BAS and Why You Should Have It

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BAS in short stands for Building Automated Systems. It makes smart buildings smarter by integrating multiple devices to be controlled by a common interface that can log and excel what the building needs to be the most efficient system to help the owners and operators.

If done correctly the BAS will work in the most efficient way producing less cost on building costs and maintainance. The operators responsible could have remote operation or remote alerts to decrease down time of the building and thus improve building efficiently.

There are many types of BAS environments out in the world today calming to be the best. Many such systems are too costly with way too much overhead to ever get back an ROI. The trick is to choose correctly of have a trusted consultant match your building with the correct system. The main goal is to have the most efficient system that does the best job and having your ROI come back to you in the fastest way. Like the saying goes: “Having your Cake and Eating it to”.

There are lots of factors when updating an existing BAS or adding a BAS. The trick is making everything talk to each other. Great examples could be the chiller system (cooling plant) able to tell if the building is occupied. Or why light the building on all floors if the 3rd floor is only in use. Is the heating system needed in all areas of the building or can we minimize the heat load to who is there? Setbacks, setups, load shifting, load sequencing, load balancing, BACnet, web integration, short stroke timeout, delays, logging data, charting data are all many factors making a BAS what in needs to be today. The Graphics Package also needs to be top of the line in response time as well as reporting time. Truth be told it doesn’t need to show the exact hardware installed but a true graphical system of the whole system connected to that device with sequence of operations to be used at that time to reduce the learning curve and not having to find a system manual in a time of emergency. The BAS is there to help / aid you and not hinder you!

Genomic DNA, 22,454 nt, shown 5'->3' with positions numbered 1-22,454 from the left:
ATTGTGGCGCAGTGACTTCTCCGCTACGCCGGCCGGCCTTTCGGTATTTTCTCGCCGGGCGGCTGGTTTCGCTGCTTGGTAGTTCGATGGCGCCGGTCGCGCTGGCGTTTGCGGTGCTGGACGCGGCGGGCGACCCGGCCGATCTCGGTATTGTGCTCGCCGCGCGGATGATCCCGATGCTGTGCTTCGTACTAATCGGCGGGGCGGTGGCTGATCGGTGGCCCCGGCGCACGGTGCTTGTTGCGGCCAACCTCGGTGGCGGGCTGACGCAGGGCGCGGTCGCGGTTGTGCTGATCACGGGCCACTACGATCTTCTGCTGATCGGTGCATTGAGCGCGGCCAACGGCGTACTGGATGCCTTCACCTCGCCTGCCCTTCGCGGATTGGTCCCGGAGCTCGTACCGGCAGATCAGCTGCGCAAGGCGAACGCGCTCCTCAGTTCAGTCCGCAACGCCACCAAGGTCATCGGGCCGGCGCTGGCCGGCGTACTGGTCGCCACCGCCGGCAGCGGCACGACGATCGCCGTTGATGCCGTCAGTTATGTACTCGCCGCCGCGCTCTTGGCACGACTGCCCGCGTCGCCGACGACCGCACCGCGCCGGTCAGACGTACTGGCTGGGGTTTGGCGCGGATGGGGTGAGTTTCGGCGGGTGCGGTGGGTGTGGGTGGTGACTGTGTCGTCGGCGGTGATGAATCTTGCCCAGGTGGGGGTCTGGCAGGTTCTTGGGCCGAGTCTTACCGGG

A common mistake found by designers are the cooling plants. They start off as a working design to test and commission the chillers. They fill up the screens with data then need only to only delete them after they are done. Then they add the extra info the customer wants to an all ready very busy screen. When done the graphics are too slow or not showing the correct system, they will show the chiller and reference connected systems but not the whole cooling system. A good consultant will not only work with the engineers but also with the designers and after the commissioning is done and the correct programming is completed then the correct system graphics are installed with sequence of operations linkable to be brought up if needed. It will include the full cooling plant including pumps, flow directions, automatic and manual cutoffs, valves, temperatures and schedules and many more. The trick is to include how the system looks and works with being useable but not to much overbearing. Seeing the big picture not just a corner of it can keep problems in hardware with down time at a limited amount and thus saving the owners money.

Everyone always asks why have a likable sequence of operations and not the full text on the screen at all times??? The answer is it take up valuable real-estate and is not needed by the main operator who already knows how the system should work, it is only needed when a temporary operator is using the system in covering vacations. It is very handy to have in PDF format to be able to print out and follow with system graphics. It should always be updated with the current sequence of operations and any changes to the system or it becomes very useless very fast.

You could have the heating systems, cooling systems, VAV systems, lighting systems, security systems, door systems, fire systems and video systems all integrated. They could be controlled individually or grouped by systems and controlled by the main BAS. They all could be monitored and trended for data retrieval at a later time. Power monitoring with load shedding can be introduced for cost savings. Heat loads and cold loads can be ruled out through the building and controlled with no overshooting. Systems could be scheduled and / or algorithms could be used to control devices based on sequences of operations with set points.

Types of useful additions to plants could be an eviction plan due to an emergency alarm. Shutdown of HVAC as well as lighting systems to light the way out. Heat treating modes for plants could also be used with BAS, no lighting needed but monitoring of systems with no people involved in such conditions can be very useful.

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